Tucson Daily Citizen from Tucson, Arizona on October 30, 1950 · Page 6
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Tucson Daily Citizen from Tucson, Arizona · Page 6

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Tucson, Arizona
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Monday, October 30, 1950
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Page 6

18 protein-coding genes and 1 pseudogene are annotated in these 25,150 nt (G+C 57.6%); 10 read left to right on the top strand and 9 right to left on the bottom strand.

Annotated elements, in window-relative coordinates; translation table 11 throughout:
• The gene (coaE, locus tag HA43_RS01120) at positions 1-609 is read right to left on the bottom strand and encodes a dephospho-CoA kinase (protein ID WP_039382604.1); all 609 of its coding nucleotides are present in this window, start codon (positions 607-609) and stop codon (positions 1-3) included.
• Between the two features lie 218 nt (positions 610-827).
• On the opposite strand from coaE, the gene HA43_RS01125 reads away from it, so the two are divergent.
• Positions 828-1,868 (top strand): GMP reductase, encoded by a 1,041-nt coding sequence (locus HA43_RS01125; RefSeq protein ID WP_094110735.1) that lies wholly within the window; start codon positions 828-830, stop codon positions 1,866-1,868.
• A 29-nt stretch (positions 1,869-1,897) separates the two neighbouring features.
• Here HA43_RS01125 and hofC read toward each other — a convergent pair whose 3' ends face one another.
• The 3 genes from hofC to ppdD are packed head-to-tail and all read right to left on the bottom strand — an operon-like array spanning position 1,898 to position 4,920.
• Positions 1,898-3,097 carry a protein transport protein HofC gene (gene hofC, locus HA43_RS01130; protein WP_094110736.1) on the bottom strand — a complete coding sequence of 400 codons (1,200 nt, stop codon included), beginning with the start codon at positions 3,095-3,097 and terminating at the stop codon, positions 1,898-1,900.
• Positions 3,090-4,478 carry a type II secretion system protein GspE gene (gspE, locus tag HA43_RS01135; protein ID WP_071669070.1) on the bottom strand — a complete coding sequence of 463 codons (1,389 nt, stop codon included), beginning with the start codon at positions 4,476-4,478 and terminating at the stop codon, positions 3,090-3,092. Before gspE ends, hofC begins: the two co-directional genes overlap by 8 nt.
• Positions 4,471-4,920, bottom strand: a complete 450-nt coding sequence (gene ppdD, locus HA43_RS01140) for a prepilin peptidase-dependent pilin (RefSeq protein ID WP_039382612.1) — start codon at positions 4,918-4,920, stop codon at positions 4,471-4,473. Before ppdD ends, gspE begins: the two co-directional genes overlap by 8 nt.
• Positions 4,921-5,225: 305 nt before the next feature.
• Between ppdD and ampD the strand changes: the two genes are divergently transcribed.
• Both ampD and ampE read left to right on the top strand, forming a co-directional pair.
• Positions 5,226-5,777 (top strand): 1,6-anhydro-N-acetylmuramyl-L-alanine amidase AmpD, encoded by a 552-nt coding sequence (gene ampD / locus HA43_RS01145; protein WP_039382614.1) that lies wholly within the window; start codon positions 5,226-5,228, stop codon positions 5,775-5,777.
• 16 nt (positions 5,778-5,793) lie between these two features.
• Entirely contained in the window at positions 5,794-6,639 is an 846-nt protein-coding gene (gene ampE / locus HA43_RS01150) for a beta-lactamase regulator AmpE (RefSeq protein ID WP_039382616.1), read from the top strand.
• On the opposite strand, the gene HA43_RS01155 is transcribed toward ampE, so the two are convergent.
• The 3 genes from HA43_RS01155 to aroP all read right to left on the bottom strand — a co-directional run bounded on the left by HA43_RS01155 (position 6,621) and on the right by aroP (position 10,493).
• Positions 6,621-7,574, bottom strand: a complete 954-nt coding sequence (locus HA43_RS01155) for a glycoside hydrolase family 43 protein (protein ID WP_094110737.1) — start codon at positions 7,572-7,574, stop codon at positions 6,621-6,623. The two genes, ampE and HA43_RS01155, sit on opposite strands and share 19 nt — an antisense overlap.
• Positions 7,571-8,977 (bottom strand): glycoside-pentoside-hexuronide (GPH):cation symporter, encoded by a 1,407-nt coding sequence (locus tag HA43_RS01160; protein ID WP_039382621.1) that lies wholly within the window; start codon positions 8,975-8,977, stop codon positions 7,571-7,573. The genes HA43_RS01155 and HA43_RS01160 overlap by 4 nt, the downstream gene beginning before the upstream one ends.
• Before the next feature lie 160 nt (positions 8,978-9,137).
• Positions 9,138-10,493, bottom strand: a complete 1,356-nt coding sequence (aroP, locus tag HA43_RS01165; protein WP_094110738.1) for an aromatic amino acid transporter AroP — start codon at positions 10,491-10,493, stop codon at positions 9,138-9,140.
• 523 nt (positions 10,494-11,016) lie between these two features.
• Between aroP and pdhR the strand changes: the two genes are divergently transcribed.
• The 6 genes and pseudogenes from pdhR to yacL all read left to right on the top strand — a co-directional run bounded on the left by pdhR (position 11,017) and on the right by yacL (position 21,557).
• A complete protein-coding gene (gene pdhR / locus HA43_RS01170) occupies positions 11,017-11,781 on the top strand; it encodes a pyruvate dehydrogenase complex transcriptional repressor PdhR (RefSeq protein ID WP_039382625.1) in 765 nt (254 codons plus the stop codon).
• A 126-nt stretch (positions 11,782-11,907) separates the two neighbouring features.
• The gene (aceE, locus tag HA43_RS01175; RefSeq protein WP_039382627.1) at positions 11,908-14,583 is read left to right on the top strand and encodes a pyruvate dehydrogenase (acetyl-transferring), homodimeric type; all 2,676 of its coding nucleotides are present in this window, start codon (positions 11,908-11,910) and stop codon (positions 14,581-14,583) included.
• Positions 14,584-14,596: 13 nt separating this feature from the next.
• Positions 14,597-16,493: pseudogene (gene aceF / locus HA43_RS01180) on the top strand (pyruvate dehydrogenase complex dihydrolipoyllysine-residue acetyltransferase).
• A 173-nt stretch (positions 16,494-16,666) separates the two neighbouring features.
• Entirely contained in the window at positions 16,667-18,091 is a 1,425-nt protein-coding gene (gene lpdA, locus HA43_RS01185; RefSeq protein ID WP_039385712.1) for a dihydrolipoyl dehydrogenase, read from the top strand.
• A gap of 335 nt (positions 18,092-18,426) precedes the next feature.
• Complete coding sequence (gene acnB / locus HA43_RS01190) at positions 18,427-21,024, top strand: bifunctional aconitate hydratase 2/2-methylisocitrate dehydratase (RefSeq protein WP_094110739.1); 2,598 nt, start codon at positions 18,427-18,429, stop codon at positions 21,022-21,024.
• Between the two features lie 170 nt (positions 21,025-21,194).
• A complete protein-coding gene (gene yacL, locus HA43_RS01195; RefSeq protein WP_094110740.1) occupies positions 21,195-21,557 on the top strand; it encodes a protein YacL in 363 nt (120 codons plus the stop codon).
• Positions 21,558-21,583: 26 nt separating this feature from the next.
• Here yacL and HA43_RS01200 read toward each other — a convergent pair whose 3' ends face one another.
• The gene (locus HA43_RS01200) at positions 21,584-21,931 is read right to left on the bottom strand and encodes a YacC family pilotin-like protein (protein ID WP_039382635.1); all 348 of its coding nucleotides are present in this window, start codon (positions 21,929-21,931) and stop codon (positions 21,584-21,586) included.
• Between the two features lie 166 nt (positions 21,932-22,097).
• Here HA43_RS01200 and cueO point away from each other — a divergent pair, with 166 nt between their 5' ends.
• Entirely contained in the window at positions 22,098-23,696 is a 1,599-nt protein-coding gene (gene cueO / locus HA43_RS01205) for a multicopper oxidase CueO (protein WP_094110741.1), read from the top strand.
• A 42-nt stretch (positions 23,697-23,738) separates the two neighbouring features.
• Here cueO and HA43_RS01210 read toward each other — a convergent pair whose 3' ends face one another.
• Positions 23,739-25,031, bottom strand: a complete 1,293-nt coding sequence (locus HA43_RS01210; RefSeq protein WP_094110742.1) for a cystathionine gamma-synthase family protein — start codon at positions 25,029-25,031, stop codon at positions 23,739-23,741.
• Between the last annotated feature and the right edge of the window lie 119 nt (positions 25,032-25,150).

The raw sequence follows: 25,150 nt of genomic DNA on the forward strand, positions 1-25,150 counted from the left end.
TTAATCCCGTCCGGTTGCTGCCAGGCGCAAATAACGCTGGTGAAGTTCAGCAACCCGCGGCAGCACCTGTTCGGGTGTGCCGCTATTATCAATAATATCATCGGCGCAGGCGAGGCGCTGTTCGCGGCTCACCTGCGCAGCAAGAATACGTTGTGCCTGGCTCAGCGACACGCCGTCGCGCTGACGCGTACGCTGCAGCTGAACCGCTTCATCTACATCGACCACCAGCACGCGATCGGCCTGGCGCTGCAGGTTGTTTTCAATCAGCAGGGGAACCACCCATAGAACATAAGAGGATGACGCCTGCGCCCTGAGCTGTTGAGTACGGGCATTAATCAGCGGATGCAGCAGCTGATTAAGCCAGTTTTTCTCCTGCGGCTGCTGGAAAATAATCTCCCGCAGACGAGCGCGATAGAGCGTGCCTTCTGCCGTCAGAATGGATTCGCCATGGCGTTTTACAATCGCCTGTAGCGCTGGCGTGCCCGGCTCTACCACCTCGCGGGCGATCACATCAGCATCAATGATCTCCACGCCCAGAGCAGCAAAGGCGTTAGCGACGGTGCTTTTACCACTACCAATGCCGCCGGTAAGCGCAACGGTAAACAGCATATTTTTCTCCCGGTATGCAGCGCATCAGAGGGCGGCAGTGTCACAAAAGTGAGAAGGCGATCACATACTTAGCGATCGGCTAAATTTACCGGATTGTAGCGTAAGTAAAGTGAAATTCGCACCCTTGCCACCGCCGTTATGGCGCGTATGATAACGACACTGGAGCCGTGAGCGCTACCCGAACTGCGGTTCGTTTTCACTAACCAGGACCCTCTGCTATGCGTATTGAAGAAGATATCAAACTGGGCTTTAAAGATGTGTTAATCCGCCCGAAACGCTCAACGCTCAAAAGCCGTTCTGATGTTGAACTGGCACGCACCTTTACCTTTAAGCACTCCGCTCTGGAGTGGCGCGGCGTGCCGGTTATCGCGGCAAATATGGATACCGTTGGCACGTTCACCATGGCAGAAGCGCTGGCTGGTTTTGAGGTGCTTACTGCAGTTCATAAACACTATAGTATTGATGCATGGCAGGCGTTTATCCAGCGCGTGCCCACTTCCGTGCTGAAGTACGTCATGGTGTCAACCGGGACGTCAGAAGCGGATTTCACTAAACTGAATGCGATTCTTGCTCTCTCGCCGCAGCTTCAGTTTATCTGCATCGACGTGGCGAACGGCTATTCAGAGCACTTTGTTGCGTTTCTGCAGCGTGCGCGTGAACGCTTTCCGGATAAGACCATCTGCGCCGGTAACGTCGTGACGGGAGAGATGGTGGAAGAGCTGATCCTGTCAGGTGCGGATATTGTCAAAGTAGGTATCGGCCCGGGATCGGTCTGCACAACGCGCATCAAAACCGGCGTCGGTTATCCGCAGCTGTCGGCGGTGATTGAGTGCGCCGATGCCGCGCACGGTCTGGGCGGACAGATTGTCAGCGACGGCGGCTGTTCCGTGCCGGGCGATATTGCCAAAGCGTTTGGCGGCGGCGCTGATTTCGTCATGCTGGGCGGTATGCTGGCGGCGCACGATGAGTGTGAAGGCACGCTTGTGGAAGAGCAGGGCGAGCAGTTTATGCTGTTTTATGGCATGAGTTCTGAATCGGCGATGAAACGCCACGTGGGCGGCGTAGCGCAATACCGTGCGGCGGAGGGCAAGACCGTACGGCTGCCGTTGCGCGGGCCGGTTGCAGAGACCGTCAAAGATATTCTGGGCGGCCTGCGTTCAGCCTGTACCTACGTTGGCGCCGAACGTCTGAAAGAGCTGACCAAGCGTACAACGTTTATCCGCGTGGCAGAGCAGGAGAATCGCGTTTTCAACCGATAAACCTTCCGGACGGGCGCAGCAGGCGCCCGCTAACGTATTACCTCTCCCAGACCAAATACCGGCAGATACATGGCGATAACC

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HONG KONO, Oct 30. w)~A dls atch from Communist China said oday a Red troop train was am ushed, derailed and looted by Na onallst guerrillas r Sunday, to t orge near Kukong on the Canton lankow liner~~ The independent newspaper Wah Kiu Yat Po said the tram was arrying 2,000 soldiers,of the Red ourth field army to the north »» S «»M«,,» --Photo by. Retell Ruweii TirKET-SELLING boys and girls of the Amphitheater area proudly display -the trv to win before Nov. 9. Over 100 will try for the grand prize by LflSta!^ club* all-male Variety show to be held on that ditfoL ? Joe Richardson, ticket sale, director, gave a p.cmc for his group on Saturday at the AmoM school groundg. Forum Told' U.S; fifatst Keep Ethics \ Cecil. Brown, radio commentator and world traveler, told the .Sunday EveningTorurn audience m *e Univemtj of 'Arizona-auditorium -last'night -that the United btates rnuSdhere/to moraliand-ethical principles */ is to win the "war 1 ." with Russia;-Brown was introduced by Ronald JReiga'n;- motion- 'picture'. star ·. now Scandalous,' Prayda Says Of Vote Campaign MOSCOW, 'Oct.^30. (M--Pravda aid today that the American elec ;on , campaign Is - ^'assuming "an ven more scandalenis character. This Is especially true, the'Com munist-party "organ -said,, in- th tate of New York. . working'.on a 'filhi-;iri .Tucson., _ Agreements ^ I t h 'Yugoslavia, Spain', and; former Nazi-leaders- In Germany, inay .yield certain..Immei dlate advantages;' %bwn, said/ tut they, also destroy pur arguments', in thtf war of ideologlesi : . . , , . ' . . ·;. · W,he'n.'we ^abandon ' moral .« nd ·thical principles, Jhe Bald,'.we' also abandon our-privilege to condemn ethers for what« : they; do.:. Specifically, he said, we cannot.condemn * v j i . - _ i _ i j A _ _ i - , , "vwafVi/Nrte foreign policy In recent months, -Brown listed many of. the things which make up that policy. He mentioned the'Marshall plan,' the United Nations, aid to Greece and Turkey, arms aid to Europe' and many other factors. , Brown questioned whether any one could reduce such a complex structure'to "rigid terms such as wrong, right, good or bad." Injregard to our Far East policy " iicauy,ne scuu, we «,««.«.--.---rj"j" Brown said It was "simply un Russia for Its totalitarian methods. avoldab]e ,. ( He as j5 ed w hethei if we support '.a .government -using. ^.jy^ O j our policy there would those same'methods. : . · ' , ' · ? ; - 1 -'- 1 - urvlval Basis' . i^iurvii'» a^»ii^»j Brown also "said 'that we-must change' our "anti-democratic racial policies" If we hope-.to. win, friends fn the world. -He said that we cannot hope to. nlatc^ .-Russia :on, a manpower basis by ourselves and thus are.:greatly.in ; need.of friends abroad.. ' . ' .;. ' - ·"· · ' "I tmf'this racial Intolerance of ours on a pure survival basis/ he ·aid. have- favored the measures which would have'been necessary far-stop Brown urged that America's urowu Lug^w v**- r --- -policies In-, world affairs be moU- ' vated by the principles of -decen- cy'' and human rights", and said that only on:such principles could the United States hope to win In Jti lop-sided-battle with Russia. Discussing the possible jeara- Injt of Germany, Brown said there are two popular misconceptions on the subject ^One! is that the Germany: would^ally. Itself ;; wlth mrmea at 'all. , The: other..' is , that they Avould^further ^ouri cause. If they were rearmed. . _ "I am in favor o: rearming the Germans/ -he remarked,' cVn furnish -them ' ' if ..we c n urns - - ^ ·nteed .' to. shoot' only toward the cast." Remlndi Andlencs Brown commented en the signs of "arrogant nationalism" resurg- Ine In Germany and obsen-ed that German nationalism never has been..to 'the-advantagft'Of 'the United --'Stateg-Jn the past: He said there is 'a ; definite- posslbility :: tha5 Germany would ally .Itslf with Russia and' the East, an idea long entertained by some German mlli- The- speaker reminded his audience of the Russo-German pact of 1939, in which, temporarily at least, such an -action occurred. Brown's , remarks on .Germany - a n d Europe filled in "his main topic, which was "Crossfire , in ·Asia." He, said that ' American policies in Asia could not be divorced from those to Europe.. .. ' Answering those who have crltl- communjsm .in .China.' To .wag a- war 'against communism: there he- said, would have required "another Marshall plan for Asia" thousands of troops and -grea quantities of military , equipment Even so, he saldj we would have had only a slim chance of success Might- Have Iiort "If we had.tried to be strong both in Europe and Asia when both were so weak," Brown declared, "we would have been strong in neither place shd-'might'-'have lost both.". · . - ' ' Brown added that--the ..China.*lt uation was further complicated bj the -fact that"the- Chiang-'Kai-shek regime lacked-.popular support.: "China'. fell to communism } the ultimate sense," he said, "be cause Chiang Kai-shek's govern ment failed to win the support o the .-masses of the Chinese people. -In .his 1 introductory· remark Brown commented on Tucson Sun day Evening, Forum. 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